Neurofilament light chain (NfL) is a new and easily accessible blood test that could predict disease progressions of several neurodegenerative diseases, such as multiple sclerosis (MS), Parkinson’s disease, and Alzheimer’s Disease, according to a recent press release by LabCorp.

The principle behind the test is that Neurofilament release is a known consequence of neuronal destruction. These neurofilaments can be found in both cerebrospinal liquids and in peripheral blood. Although there are several neurofilament types, NfL has been the focus of most studies. However, until now, there were no reliable methods to detect it in common blood samples, mainly because of a lack of sensitivity.

Because neuronal damage is a common anatomopathological characteristic shared by many neurological conditions, ranging from MS to a simple concussion, Nfl cannot provide any specific etiological diagnosis.


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NfL can predict disease progression in patients with neurodegenerative conditions such as MS, amyotrophic lateral sclerosis, and Spinocerebellar Ataxias. According to the developers, Nfl could be a valuable biomarker to assess response to MS treatment and predict possible clinical outcomes.

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In patients with neurodegenerative dementia and subjective memory deterioration, NfL can help physicians predict disease progression. According to several studies, NfL levels are directly related to disease progression in patients with Parkinson’s disease.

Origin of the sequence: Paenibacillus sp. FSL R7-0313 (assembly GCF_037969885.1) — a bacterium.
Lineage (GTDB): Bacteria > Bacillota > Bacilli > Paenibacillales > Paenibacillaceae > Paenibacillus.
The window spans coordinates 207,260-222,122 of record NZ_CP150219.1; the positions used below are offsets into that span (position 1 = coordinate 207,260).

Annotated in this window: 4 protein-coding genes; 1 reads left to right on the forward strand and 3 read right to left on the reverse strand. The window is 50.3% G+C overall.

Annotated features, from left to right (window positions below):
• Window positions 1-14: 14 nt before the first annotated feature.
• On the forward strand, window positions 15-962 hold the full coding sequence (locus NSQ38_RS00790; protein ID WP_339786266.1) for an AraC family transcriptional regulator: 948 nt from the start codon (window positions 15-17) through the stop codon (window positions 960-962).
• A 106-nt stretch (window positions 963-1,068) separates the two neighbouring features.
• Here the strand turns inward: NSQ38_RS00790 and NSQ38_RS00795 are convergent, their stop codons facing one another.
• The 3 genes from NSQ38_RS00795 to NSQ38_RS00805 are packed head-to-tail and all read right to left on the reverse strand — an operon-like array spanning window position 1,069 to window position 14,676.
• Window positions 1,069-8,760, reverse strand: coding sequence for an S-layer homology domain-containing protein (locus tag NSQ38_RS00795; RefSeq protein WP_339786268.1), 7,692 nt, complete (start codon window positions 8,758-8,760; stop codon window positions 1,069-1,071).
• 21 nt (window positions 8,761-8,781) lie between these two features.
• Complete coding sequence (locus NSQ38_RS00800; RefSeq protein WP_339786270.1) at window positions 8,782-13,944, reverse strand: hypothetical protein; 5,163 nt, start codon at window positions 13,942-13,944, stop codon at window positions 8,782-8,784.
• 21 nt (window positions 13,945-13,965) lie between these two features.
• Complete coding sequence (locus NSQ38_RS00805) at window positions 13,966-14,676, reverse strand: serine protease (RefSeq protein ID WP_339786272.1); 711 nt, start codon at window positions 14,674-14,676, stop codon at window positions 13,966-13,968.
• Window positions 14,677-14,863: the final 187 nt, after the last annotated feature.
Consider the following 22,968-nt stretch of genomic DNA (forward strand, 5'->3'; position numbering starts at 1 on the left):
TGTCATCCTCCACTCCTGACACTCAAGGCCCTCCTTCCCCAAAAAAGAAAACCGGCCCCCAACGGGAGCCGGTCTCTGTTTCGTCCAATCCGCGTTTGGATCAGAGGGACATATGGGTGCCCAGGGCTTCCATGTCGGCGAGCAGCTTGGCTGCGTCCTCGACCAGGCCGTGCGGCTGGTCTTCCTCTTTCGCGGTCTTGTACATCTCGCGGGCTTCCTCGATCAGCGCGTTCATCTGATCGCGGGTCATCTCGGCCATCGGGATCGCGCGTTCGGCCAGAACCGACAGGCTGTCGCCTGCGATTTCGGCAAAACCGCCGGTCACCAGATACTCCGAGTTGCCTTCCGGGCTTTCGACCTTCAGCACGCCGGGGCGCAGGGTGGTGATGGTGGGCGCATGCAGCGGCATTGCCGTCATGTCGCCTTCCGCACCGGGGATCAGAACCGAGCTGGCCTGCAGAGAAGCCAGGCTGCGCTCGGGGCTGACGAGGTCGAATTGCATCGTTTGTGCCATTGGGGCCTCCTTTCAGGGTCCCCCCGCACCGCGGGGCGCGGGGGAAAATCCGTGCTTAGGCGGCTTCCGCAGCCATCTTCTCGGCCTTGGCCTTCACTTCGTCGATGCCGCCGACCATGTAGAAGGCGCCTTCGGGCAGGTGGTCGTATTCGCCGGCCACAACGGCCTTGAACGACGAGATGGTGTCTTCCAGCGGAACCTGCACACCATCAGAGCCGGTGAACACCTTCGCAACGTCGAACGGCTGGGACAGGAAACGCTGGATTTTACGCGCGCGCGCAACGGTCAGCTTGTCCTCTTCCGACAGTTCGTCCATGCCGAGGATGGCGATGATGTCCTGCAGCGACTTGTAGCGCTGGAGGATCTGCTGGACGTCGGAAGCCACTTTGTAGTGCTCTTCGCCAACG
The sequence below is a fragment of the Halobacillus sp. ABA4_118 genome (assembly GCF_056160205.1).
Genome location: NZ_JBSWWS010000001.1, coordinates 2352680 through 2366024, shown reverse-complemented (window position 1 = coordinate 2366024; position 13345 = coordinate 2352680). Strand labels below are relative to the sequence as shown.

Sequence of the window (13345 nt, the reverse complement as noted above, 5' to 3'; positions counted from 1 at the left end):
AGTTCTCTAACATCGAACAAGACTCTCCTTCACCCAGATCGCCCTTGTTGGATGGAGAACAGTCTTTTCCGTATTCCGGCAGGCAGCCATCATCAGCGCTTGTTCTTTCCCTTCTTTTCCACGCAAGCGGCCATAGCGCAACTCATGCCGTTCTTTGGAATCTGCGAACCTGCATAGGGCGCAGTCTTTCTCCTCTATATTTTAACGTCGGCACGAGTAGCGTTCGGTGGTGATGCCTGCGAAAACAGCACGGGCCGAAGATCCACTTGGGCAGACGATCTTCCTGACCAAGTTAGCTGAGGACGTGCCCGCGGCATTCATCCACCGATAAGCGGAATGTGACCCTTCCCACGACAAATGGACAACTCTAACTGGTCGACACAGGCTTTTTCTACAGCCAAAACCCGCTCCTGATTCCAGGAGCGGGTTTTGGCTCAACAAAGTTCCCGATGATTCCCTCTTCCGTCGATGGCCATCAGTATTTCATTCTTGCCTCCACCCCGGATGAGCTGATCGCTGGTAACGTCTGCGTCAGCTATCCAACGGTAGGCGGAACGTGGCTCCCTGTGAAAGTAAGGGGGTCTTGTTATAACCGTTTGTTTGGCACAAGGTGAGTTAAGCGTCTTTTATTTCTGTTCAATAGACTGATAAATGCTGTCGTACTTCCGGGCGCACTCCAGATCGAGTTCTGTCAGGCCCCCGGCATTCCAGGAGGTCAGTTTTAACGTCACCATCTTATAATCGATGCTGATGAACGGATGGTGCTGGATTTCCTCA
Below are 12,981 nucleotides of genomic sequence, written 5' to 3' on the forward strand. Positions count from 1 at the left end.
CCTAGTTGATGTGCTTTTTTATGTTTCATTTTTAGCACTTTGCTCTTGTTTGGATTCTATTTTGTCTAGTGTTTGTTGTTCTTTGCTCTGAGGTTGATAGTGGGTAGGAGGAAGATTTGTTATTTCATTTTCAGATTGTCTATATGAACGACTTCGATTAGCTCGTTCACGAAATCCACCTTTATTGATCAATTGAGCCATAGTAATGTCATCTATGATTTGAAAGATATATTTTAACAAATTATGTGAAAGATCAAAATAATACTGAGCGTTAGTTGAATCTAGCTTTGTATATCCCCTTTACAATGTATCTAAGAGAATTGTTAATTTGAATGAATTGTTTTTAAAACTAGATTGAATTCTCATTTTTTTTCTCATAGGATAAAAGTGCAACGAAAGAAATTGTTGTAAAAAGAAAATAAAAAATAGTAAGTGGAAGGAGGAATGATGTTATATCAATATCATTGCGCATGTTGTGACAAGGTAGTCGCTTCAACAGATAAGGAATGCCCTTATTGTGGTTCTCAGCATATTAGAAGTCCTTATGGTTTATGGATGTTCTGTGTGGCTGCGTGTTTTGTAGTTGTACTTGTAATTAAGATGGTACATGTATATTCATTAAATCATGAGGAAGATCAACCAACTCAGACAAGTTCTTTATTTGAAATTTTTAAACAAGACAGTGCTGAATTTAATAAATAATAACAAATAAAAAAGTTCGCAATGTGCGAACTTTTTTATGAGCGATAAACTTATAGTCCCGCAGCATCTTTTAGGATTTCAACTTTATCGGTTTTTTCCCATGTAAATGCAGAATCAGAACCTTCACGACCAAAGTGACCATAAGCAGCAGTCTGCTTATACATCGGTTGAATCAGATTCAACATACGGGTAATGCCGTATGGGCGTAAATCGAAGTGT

Several authors suggest that NfL, together with clinical evaluation, can be useful in concussion diagnosis in athletes. Its use as a biomarking could even aid sports physicians in return to play decisions, according to some studies.

Because NfL can be detected in a standard blood sample, the test can be performed in the hospital, doctor offices, and private homes. Because NfL levels can be elevated in healthy older patients, results must be interpreted with the aid of reference levels by age.

“Serial use of NfL testing can help doctors to follow trends that indicate the effectiveness of medicines or therapies, or whether there is continued injury or disease progression,” Dr. Joseph Volpe, neurology business segment and discipline director at LabCorp, said.

Reference

Labcorp launches new test to identify and confirm neurodegenerative disease. News release. LabCorp; July 13, 2022.